During the national dress day the streets of Hanoi overflow with young and not so young women, wearing brightly coloured ao dai. It is a simple but elegant and feminine combination of free flowing trousers with the ankle length buttoned up at the throat tunic, which is slit on both sides up to waist level. The trick is to leave a tiny triangle of the visible skin on both sides where the apex of the long slit almost meets up a trouser belt. Almost but not quite. The overall impression is one of an elegant and impeccable propriety with just a hint of a little devil, hiding at the bottom of a still and decorous pond. Small and large groups of giggling girls were congregating, smiling, dancing and, sometimes, singing, obviously enjoying themselves, turning ordinary street scenes into a celebration of youth, beauty and happiness.

Early morning Hanoi streets and parks are filled with young and old people doing tai chi, callisthenics, dancing rumba(or was it samba?) , taking a walk around the block or around the beautiful Lake of the Returned Sword, playing badminton, meditating , looking out at the slightly foggy surface of the lake. If one wishes to join in (as we did) a group readily accepts you with a friendly smile and gentle laughter. The good cheer lasts for the reminder of the day and the exquisite croissants with jet black Vietnamese coffee taste even better.

The Cu Chi tunnels near Saigon bring one close to the realities of war Vietnamese people have lived with for generations. I was looking at the display of homemade weapons fashioned from scraps and oddments, being no less lethal for the enemy in the jungle. The personalised viciousness of jagged pieces of metal opening up inside soldiers’ bodies, tearing, crunching and mincing the live tissue, bringing the pain beyond any imaginable limits of human ability to cope with sent a shiver down my spine. To think that some of those bodies belonged to Aussie soldiers younger than my own children made me physically sick. Our Vietnamese hosts, being homespun psychologists, understood the need for a balance between the revulsion towards the war’s horrors and the redeeming power rush. They give you the chance to feel invincible at the end. One could buy (literally) as many live bullets as you could afford and use American, Russian or German assault rifles and machine guns to shoot these bullets at the fixed paper targets. Somehow, shooting these powerful weapons wipes out the bitter bile in one’s throat after seeing homemade instruments of war. It should not, I know, but it does.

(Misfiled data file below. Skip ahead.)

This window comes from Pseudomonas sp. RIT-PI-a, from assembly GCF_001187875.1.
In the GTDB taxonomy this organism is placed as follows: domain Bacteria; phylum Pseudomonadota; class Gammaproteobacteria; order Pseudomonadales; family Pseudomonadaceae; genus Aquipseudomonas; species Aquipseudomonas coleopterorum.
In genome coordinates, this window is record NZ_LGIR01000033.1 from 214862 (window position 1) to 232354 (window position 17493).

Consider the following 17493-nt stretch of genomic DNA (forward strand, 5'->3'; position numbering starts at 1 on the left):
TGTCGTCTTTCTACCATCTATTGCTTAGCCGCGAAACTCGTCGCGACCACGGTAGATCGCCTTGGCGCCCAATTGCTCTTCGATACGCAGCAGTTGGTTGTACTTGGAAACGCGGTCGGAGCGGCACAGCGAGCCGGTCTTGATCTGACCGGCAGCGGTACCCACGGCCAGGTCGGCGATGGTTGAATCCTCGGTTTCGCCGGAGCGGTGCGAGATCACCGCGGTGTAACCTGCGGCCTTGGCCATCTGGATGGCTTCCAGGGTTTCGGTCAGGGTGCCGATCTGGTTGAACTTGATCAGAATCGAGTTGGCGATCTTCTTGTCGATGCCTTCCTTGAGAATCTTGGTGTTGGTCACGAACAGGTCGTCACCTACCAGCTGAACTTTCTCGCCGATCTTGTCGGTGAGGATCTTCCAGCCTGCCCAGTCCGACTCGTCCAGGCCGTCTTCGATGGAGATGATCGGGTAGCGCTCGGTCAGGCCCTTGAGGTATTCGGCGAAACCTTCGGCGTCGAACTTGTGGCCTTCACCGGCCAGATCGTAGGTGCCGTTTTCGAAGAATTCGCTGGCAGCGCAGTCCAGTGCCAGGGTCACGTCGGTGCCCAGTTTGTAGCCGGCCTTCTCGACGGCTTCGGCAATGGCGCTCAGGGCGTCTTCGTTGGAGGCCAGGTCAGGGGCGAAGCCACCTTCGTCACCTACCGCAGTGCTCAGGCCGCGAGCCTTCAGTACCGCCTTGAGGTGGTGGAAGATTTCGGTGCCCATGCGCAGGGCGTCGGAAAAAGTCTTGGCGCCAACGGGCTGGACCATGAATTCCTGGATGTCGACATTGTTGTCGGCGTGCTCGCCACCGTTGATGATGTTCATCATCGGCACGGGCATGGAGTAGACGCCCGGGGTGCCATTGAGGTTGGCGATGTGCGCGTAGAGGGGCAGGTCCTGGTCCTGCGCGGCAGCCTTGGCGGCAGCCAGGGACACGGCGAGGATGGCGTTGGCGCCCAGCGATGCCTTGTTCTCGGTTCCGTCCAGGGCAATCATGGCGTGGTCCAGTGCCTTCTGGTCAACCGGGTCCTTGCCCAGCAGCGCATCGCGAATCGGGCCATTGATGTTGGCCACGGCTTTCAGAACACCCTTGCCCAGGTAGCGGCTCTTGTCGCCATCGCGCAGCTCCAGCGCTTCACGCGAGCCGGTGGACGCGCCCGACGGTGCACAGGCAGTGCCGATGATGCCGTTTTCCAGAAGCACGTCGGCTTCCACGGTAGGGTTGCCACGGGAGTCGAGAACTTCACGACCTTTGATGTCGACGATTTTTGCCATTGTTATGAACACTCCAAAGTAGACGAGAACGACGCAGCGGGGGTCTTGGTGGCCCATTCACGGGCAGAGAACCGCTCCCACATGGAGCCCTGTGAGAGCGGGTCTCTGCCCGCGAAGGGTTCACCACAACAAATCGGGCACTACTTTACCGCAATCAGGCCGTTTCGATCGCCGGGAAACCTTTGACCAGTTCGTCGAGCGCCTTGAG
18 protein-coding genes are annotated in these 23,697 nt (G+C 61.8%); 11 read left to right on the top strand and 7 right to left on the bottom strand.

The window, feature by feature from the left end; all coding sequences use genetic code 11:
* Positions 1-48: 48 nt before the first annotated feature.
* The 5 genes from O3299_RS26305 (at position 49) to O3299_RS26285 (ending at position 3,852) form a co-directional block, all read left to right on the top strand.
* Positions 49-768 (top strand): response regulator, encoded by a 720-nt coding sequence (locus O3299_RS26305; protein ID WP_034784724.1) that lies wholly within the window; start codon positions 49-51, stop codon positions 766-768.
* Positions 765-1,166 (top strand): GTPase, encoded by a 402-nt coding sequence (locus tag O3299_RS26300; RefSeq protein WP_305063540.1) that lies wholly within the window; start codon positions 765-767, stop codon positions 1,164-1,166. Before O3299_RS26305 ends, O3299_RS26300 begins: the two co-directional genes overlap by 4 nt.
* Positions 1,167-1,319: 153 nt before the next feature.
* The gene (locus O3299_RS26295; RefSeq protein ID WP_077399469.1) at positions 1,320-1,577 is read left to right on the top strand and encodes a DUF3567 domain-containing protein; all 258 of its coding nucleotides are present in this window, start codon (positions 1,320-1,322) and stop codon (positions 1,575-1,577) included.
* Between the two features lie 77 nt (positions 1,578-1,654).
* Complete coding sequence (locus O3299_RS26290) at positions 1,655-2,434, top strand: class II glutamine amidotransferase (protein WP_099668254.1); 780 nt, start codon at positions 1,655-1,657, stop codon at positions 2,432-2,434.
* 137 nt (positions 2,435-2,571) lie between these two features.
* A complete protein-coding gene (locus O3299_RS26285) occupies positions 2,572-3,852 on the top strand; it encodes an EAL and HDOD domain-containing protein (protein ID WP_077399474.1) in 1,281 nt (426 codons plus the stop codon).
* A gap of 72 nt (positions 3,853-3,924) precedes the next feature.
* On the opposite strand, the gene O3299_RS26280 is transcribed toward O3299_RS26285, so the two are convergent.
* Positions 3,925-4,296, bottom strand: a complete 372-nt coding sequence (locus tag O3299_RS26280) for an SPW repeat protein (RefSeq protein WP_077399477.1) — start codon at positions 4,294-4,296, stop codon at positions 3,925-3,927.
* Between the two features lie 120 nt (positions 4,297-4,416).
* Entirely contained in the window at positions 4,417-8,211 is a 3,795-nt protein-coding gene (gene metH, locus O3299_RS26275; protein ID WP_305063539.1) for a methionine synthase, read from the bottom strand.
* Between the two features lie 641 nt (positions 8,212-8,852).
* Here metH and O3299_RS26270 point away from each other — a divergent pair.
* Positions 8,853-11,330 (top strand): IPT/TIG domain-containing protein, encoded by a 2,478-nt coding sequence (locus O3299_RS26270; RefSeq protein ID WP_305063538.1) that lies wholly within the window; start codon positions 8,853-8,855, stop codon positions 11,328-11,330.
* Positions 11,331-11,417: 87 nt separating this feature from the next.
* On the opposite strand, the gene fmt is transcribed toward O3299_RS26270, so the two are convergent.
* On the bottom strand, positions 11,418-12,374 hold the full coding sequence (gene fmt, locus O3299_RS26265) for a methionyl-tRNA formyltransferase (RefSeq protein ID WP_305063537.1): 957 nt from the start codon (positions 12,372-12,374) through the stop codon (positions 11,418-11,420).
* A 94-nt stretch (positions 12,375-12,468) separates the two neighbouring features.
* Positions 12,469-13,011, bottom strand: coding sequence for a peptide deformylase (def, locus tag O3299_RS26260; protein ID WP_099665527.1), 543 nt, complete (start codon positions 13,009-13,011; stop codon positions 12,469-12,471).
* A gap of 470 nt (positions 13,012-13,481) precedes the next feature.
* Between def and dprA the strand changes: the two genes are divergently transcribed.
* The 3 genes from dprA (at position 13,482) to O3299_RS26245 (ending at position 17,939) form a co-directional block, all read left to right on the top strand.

For a nominally Communist State, Vietnam has its share of a tired and faded wall propaganda displays with ubiquitous hammer, sickle and a star. Nobody pays the slightest attention and it is business as usual. I expected a heavy police presence and a high proportion of a military on the street. I was wrong – the military and the police, except traffic cops and customs officers, are almost as though they do not exist. It appears that the Vietnamese leaders, having compared Gorbachev’s and Deng Xiaopin’s models of restructuring of their moribund societies decided to adopt the diminutive Chinese leader’s pragmatic maxim: ”It does not matter what colour a cat, whether it is black or white, as long as it catches mice it is a good cat”. It does looks like the Vietnamese cat is catching mice without going through the traumatic changes of colour and associated misery of its people. The high number of children and pregnant women seem to confirm the wisdom of such an approach